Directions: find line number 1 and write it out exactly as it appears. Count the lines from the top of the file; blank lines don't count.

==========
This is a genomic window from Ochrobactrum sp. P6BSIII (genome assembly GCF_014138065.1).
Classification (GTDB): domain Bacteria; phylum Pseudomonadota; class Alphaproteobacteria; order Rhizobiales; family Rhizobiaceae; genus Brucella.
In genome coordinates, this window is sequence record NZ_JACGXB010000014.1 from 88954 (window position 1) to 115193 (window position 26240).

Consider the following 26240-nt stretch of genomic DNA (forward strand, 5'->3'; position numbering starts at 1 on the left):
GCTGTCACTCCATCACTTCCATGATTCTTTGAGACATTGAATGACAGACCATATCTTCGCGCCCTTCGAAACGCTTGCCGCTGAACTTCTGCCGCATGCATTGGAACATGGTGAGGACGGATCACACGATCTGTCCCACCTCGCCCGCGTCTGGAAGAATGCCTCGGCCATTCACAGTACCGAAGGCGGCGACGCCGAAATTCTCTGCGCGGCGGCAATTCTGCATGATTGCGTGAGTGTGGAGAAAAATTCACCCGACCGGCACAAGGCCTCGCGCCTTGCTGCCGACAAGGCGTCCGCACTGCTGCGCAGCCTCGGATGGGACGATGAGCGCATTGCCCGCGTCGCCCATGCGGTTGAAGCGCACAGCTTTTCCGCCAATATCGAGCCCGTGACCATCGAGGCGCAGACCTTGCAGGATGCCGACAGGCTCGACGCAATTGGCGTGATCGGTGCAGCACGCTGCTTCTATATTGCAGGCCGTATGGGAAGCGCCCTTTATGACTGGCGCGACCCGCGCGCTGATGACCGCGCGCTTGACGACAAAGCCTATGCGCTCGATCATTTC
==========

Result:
This is a genomic window from Ochrobactrum sp. P6BSIII (genome assembly GCF_014138065.1).